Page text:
The ship Strathdon, from London, hove in sight, about 8 a.m., and it was in endeavouring to board this vessel that the unfortunate catastrophe occurred. The men who yesterday lost their lives were in the performance of a perilous and not overpaid duty—braving the angry waters to reach the vessel, the pilot boat in command of Mr. Robinson was capsized. Another boat in charge of Mr. Robert Green, brother of the champion sculler of this colony, was near, and picked up the men who had been thrown out of the pilot boat. In a short time, the succourers met with a similar disaster.
One of the boats that had put off to the rescue of the crews, when the accident was noticed from the shore, shared the fate of the other two, and thus eight lives have been lost— valuable lives, for men that follow the occupation of the brave fellows that have perished are not ordinary people—by day and night, in calm and storm, they have no choice but to go where duty calls them; and while we mourn their untimely fate, we cannot but feel a glow of pride that no prospect of danger, or even of death, as shown by the upsetting of the first two boats; prevented others from starting to the rescue, and as it afterwards proved, even sacrificing their lives in the terrible adventure. The scene at Watson’s Bay, during the time that elapsed between the occurrence of the first accident, and the return of the boat in charge of Pilot Jenkins, was of a distressing character; the wives, children, and friends of those known to have been in the capsized boats were collected on the pier and the beach, the intense anxiety to learn who had been saved and who lost might be traced on every countenance, and when the fatal truth was disclosed it was indeed pitiful to witness the result; some idea of the extent of grief this calamity has caused may be formed by the fact that three of those drowned leave thirteen orphans and three widows to weep and mourn.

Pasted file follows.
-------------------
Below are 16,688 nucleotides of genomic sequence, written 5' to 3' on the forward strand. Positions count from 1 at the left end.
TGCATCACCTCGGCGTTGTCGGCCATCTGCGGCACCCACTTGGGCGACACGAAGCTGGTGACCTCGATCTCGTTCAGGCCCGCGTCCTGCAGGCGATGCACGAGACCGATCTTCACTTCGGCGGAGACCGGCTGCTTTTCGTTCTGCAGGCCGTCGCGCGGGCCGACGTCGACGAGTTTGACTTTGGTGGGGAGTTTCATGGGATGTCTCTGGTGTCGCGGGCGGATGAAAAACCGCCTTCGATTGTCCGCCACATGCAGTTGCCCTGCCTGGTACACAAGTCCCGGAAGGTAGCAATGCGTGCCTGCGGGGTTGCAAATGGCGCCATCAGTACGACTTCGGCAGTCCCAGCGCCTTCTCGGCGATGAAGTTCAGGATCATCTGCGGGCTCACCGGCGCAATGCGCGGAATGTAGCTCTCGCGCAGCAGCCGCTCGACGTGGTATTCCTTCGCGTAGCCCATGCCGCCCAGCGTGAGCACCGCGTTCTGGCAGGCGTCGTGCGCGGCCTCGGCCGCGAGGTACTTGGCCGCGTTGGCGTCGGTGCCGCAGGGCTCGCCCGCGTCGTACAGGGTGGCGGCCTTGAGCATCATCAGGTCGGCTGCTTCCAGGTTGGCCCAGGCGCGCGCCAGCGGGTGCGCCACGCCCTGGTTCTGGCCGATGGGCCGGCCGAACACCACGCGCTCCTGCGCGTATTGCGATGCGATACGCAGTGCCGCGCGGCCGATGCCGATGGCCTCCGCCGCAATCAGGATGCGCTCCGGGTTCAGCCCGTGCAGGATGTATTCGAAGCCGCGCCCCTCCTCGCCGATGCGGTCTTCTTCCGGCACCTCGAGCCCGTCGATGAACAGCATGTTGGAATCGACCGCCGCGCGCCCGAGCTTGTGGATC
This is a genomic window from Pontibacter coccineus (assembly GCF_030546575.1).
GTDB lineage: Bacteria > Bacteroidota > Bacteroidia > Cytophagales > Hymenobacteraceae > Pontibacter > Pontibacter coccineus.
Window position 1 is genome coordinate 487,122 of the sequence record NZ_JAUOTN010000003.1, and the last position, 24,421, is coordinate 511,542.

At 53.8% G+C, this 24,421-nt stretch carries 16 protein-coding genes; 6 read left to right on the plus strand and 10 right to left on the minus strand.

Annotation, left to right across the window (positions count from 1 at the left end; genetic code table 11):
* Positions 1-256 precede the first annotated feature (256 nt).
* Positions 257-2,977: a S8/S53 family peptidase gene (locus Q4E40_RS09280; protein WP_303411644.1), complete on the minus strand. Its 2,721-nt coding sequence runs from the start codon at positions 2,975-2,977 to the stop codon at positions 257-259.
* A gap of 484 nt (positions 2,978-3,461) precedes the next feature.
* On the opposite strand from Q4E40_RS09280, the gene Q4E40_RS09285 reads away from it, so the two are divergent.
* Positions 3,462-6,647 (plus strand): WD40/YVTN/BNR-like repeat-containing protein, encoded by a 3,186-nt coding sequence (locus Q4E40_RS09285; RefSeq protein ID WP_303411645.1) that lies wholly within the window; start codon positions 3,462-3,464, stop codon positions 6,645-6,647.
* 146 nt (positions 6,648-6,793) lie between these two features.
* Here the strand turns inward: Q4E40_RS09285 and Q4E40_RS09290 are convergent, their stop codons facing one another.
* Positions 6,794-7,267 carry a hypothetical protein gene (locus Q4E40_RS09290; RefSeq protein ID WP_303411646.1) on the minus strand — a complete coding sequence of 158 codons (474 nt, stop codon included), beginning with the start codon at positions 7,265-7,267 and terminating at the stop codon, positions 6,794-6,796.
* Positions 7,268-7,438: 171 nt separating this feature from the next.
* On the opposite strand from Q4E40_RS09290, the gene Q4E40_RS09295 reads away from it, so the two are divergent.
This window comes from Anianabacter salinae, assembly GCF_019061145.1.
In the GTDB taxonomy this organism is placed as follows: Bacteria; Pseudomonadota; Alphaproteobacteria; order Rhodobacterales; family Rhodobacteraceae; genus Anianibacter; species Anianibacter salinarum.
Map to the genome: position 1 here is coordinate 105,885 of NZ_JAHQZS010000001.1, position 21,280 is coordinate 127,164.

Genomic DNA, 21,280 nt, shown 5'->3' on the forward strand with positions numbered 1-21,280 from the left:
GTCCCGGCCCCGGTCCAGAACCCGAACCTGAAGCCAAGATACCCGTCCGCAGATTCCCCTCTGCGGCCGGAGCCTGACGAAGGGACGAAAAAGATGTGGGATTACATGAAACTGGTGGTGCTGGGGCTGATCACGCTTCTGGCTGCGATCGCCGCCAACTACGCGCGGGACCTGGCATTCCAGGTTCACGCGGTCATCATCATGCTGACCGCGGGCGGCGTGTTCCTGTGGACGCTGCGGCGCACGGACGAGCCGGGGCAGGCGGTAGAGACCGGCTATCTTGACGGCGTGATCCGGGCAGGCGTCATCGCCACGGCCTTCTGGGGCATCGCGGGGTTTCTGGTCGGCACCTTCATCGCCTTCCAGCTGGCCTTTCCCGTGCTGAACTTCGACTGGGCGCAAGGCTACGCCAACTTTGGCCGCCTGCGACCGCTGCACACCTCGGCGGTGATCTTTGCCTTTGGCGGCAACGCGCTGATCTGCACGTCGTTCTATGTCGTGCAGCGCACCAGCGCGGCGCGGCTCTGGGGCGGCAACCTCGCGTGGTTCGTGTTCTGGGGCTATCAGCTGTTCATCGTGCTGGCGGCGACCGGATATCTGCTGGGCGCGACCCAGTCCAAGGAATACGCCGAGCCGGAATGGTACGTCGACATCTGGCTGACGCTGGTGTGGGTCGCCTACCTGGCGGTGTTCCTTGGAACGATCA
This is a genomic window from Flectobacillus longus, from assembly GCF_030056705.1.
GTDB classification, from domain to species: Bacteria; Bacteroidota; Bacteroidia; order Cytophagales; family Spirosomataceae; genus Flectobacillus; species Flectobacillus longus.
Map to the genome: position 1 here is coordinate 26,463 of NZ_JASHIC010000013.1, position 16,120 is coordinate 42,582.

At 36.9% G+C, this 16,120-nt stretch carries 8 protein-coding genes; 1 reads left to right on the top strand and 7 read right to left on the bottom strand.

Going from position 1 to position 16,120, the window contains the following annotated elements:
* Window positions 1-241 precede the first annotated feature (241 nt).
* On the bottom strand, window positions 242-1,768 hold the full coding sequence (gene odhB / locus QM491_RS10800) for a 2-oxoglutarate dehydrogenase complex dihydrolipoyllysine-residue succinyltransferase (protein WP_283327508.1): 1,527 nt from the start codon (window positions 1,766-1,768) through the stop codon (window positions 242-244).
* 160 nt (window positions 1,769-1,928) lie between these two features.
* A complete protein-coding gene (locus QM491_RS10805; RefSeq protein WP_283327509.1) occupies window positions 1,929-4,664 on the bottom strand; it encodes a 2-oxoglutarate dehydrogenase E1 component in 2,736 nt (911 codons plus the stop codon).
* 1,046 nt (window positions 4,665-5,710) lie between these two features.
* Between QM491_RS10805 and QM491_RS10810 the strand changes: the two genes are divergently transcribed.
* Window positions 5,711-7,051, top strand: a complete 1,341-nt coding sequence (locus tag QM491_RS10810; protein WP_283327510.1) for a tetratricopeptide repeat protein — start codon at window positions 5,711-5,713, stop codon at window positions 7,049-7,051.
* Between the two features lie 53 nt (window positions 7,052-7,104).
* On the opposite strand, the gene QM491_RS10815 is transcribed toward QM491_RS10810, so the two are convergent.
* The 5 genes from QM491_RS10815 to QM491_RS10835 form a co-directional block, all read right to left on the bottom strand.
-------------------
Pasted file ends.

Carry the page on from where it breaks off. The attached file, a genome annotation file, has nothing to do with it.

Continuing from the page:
The details of the catastrophe may be told in a few lines; they are unfortunately but too common as connected with the pilot and lifeboat service—they will show that every effort, was made to save life, and to recover the bodies of those who perished. The following are the particulars, which we believe to be correct— The ship Strathdon was signaled off the Heads at 8 a.m. yesterday, and it being Pilot Robinson’s turn, he went off to meet her. Mr. Robert Green with the brothers M’Cleer, proceeded in their own boat in company with the pilot-boat. At this time, it was blowing a strong gale from S.W., with a high sea. Between the South Reef and a point of land known as the Old Man’s Hat a sea broke on board Pilot Robinson’s boat and immediately capsized her; Green, being close along-side managed to get Mr. Robinson and his crew of four men in his boat, but immediately after he was capsized. The accident being observed from the lookout station at the South Head the alarm was given, and Pilot Jenkins in one boat, and Pilots Shank and Reeder in a second, put off to the assistance of the drowning men; but just before reaching the scene of the accident, Pilot Shanks’s boat was capsized. With the accumulation of misfortunes Pilot Jenkins could only act as he has done, viz., to take on board all his boat would carry, and he managed to save Pilot Shanks, the brothers M’Cleer, and three of Pilot Robinson’s crew—Pilot Reeder having at this time gone down. Pilot Jenkins, seeing that his boat would be overpowered if any more weight was placed in her, pulled direct for Manly Beach, and after landing the rescued men returned to the spot where the accident happened, but all vestige of boats or crew had disappeared.